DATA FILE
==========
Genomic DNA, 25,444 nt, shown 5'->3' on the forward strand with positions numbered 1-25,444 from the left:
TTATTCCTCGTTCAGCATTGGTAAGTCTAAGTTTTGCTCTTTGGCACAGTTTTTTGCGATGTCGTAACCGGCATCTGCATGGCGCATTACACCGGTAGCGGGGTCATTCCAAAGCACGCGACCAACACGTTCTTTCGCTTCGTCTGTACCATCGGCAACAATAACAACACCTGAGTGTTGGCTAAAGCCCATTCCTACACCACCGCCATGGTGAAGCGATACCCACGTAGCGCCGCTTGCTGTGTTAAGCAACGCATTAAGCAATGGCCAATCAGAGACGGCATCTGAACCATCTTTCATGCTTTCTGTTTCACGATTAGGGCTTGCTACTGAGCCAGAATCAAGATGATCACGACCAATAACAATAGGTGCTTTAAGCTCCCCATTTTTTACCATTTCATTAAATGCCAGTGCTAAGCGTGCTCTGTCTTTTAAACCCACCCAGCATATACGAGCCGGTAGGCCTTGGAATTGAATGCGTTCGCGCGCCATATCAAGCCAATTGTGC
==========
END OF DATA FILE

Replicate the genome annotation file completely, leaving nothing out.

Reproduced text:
Genomic DNA, 25,444 nt, shown 5'->3' on the forward strand with positions numbered 1-25,444 from the left:
TTATTCCTCGTTCAGCATTGGTAAGTCTAAGTTTTGCTCTTTGGCACAGTTTTTTGCGATGTCGTAACCGGCATCTGCATGGCGCATTACACCGGTAGCGGGGTCATTCCAAAGCACGCGACCAACACGTTCTTTCGCTTCGTCTGTACCATCGGCAACAATAACAACACCTGAGTGTTGGCTAAAGCCCATTCCTACACCACCGCCATGGTGAAGCGATACCCACGTAGCGCCGCTTGCTGTGTTAAGCAACGCATTAAGCAATGGCCAATCAGAGACGGCATCTGAACCATCTTTCATGCTTTCTGTTTCACGATTAGGGCTTGCTACTGAGCCAGAATCAAGATGATCACGACCAATAACAATAGGTGCTTTAAGCTCCCCATTTTTTACCATTTCATTAAATGCCAGTGCTAAGCGTGCTCTGTCTTTTAAACCCACCCAGCATATACGAGCCGGTAGGCCTTGGAATTGAATGCGTTCGCGCGCCATATCAAGCCAATTGTGC